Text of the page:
There are a number of management strategies for patients with clinically-localized, small renal masses (SRM, clinical stage T1) including radical nephrectomy (RN), nephron-sparing surgery (NSS; includes partial nephrectomy, PN, and ablative technologies), and active surveillance. Fortunately survival rates are excellent regardless of treatment . And with recent level I evidence indicating no difference in oncologic or renal-functional outcomes for healthy patients undergoing PN and RN,[2,3] quality-of-life (QOL) is becoming an increasingly important consideration for these patients.
This blog will review what is known regarding QOL in the management of SRM.
Radical Nephrectomy versus Nephron-Sparing SurgeryMost of the studies evaluating QOL in patients undergoing RN and NSS evaluate patients undergoing open surgery (in fact, there are no studies evaluating patients undergoing minimally-invasive PN). In addition, most of these studies employ a cross-sectional survey in which all patients from a given institution were sent a QOL questionnaire at some time period after surgery. Very few studies evaluate patients undergoing surgery in the more ideal, prospective fashion.
Cross-Sectional StudiesIt is generally understood that patients undergoing RN and PN are very different patient populations. RN patients are often older, have more comorbidities and larger tumors. Patients undergoing PN are subjected to a higher risk surgery, but have the benefit of preservation of a kidney.
Despite these differences, a study of the baseline QOL in patients undergoing RN and PN found no difference in general perceived health or QOL among the groups. A more in-depth analysis indicating that patients undergoing PN had better QOL scores related to physical health, while patients undergoing RN had better mental health QOL scores at baseline.
A number of studies indicate that overall QOL is similar following RN and PN.[5-7] The study by Poulakis et al. indicated that patients undergoing PN had higher physical health QOL scores , and while the study by Clark et al. did not demonstrate a difference in QOL between RN and PN, those patients with more renal parenchyma (tissue) saved had higher QOL scores. In general, these studies found that while NSS did not predict QOL, comorbidities, tumor size and renal function after surgery related strongly to overall QOL.
In contrast, a study by Ficarra et al. found that patients undergoing PN had improved QOL. Specifically they found lower rates of anxiety and depression in patients undergoing PN; and fewer patients had an impairment of their general health.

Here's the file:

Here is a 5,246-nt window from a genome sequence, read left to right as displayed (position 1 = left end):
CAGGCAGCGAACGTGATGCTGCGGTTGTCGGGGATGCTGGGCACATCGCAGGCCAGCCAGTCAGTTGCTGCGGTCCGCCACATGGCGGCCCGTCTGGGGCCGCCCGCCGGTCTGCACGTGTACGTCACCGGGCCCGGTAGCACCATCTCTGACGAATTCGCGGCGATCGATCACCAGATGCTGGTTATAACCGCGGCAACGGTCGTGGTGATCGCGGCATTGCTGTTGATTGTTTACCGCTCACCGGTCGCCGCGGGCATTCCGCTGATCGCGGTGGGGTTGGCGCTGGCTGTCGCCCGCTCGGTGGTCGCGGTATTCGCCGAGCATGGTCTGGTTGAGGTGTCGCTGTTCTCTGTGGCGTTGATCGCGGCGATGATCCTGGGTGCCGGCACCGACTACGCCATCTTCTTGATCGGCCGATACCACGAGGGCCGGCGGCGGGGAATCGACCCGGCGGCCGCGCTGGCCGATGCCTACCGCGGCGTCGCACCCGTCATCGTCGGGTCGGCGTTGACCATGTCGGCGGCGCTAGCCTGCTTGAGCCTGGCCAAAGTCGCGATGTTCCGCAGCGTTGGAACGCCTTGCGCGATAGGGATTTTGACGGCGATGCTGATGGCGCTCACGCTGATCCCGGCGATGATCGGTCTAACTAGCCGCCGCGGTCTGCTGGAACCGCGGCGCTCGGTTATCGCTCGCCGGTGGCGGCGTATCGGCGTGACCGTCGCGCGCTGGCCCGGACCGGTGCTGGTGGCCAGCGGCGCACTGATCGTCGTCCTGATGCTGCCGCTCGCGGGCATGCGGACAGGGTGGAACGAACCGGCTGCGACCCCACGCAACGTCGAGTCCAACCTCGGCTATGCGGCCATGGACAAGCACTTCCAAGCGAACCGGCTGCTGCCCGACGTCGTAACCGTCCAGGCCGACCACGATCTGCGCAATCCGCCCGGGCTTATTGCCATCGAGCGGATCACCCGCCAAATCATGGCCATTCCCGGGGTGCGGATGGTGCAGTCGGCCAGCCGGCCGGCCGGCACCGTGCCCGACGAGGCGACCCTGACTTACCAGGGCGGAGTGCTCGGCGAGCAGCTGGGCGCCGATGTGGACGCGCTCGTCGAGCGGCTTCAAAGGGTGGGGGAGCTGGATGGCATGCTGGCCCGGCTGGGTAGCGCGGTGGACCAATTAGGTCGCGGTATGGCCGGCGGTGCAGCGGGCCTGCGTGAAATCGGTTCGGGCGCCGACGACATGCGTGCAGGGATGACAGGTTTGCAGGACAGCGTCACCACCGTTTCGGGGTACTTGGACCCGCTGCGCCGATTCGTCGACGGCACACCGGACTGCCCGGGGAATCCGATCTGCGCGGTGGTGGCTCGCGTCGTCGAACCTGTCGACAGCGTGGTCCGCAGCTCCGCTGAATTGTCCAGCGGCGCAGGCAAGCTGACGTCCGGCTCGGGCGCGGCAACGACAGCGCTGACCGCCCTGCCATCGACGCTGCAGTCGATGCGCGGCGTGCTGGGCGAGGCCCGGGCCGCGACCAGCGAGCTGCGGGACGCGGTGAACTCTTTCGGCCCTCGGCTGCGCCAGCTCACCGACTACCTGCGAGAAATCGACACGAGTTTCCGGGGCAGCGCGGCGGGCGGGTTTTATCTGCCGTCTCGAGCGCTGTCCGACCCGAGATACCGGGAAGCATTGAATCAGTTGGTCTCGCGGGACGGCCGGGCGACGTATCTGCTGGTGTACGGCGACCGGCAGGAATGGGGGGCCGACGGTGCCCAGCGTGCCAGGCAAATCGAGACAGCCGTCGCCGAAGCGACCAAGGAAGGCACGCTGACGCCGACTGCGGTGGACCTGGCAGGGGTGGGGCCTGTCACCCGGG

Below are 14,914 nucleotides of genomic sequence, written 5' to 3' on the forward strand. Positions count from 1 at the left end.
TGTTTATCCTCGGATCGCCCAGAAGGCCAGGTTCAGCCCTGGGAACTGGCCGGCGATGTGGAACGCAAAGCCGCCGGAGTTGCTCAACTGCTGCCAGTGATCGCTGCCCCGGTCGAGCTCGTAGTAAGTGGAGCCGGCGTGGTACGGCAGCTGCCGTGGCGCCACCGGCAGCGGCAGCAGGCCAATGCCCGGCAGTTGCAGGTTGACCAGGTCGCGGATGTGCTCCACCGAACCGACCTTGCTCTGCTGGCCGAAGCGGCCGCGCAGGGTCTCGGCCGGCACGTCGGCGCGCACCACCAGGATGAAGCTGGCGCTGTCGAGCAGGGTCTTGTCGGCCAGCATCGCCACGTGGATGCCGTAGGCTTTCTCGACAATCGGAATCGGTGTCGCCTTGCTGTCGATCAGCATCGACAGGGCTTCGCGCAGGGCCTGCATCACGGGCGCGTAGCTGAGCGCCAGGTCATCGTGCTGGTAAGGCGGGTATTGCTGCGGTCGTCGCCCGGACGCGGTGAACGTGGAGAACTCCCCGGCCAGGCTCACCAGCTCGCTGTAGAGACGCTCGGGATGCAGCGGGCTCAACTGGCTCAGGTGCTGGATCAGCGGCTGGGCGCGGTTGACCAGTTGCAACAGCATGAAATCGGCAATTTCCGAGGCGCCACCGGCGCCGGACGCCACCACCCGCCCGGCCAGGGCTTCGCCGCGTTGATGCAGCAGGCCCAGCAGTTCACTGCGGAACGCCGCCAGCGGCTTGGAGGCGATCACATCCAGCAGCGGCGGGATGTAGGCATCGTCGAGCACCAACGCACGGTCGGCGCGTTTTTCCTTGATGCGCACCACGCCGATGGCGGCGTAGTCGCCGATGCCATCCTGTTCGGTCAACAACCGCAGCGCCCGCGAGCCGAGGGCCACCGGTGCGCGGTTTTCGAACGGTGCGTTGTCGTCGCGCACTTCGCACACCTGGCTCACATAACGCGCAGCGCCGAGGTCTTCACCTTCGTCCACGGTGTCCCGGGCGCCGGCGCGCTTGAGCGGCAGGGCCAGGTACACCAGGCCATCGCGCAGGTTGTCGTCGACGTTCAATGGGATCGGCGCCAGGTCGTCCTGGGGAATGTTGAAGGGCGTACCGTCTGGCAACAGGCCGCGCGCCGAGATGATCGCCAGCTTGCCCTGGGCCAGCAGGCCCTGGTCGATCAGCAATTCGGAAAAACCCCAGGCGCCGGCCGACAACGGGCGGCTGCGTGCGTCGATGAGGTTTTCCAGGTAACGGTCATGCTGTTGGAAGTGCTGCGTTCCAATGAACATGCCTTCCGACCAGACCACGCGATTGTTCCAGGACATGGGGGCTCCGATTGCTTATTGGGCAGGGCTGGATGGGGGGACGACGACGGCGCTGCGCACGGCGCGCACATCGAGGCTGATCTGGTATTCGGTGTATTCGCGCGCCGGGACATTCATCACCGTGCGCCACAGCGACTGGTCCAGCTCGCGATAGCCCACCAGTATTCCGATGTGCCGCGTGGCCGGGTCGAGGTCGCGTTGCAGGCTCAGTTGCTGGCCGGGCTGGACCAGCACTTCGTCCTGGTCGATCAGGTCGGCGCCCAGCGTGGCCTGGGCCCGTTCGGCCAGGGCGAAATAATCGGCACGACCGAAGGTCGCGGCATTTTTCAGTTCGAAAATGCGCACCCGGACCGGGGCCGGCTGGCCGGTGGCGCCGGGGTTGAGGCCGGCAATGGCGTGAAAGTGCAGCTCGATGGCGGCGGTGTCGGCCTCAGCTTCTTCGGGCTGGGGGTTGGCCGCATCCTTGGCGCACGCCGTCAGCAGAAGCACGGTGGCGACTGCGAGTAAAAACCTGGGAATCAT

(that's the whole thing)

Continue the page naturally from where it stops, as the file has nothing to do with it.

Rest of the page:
Prospective StudiesIn a study comparing radio-frequency ablation (RFA) to laparoscopic RN, Onishi et al. found that patients undergoing RFA were older and sicker with resultant lower QOL scores at baseline. However, over the course of six months following surgery, patients undergoing RFA had improvements in QOL while those undergoing RN had a significant detriment to physical functioning, physical health, pain and general health. In the study by Parker et al., patients undergoing RN had improved cancer-related QOL (indicating less fear of cancer recurrence). However, many domains of QOL (including physical health and fear of recurrence) were related to renal function – which was significantly better in patients undergoing PN.
Minimally-Invasive versus Open SurgeryAs stated above, most studies evaluate open RN and NSS. Studies evaluating laparoscopic and open surgery indicate that patients undergoing laparoscopic surgery have a quicker return to baseline QOL, but at one year both groups achieve similar QOL. A recent systematic review of this literature indicates that:
- With regard to RN, laparoscopic surgery has improved perioperative outcomes and related QOL.
- With regard to NSS, PN results in better preservation of renal function and related QOL regardless of approach. 
Active Surveillance and Watchful WaitingLittle QOL data exists in the SRM literature regarding active surveillance (AS) or watchful waiting (WW) programs. Analogous data from prostate cancer AS programs suggest that men do not fare worse in terms of their mental and physical wellbeing compared to those that choose to undergo active intervention [12-15], however there may be increased anxiety, particularly if tumor growth or progression is found.
In a two-year study of patients undergoing WW, greater illness uncertainty was related to poorer general health, cancer-related QOL and higher distress. While physical health-related QOL decreased over the two-year period, intrusive thoughts and avoidance behaviors improved; and mental health-related QOL did not change with time.
In an ongoing prospective study of AS and surgery for SRM, early data indicates that physical health-related QOL is significantly higher at baseline for patients who undergo surgery. While this difference persists throughout follow-up, mental health-related QOL (including depression and anxiety) is not adversely affected for patients undergoing AS over time and when compared to surgery patients.
SUMMARYWhile there are many shortcomings in the data regarding QOL in the management of SRM, the little data that exists indicates that:
- There is likely little difference in QOL for healthy patients undergoing RN and PN.
- A perceived QOL benefit to PN (and other NSS) may be related to preservation of renal function and tissue.
- While there is no long-term difference in QOL related to open or laparoscopic surgery, patients undergoing laparoscopic surgery may have a quicker return to baseline QOL on average.
- WW and AS for SRM does not appear to adversely affect mental health-related QOL.
This blog was written by Phillip M. Pierorazio, MD, Assistant Professor of Urology and Oncology.
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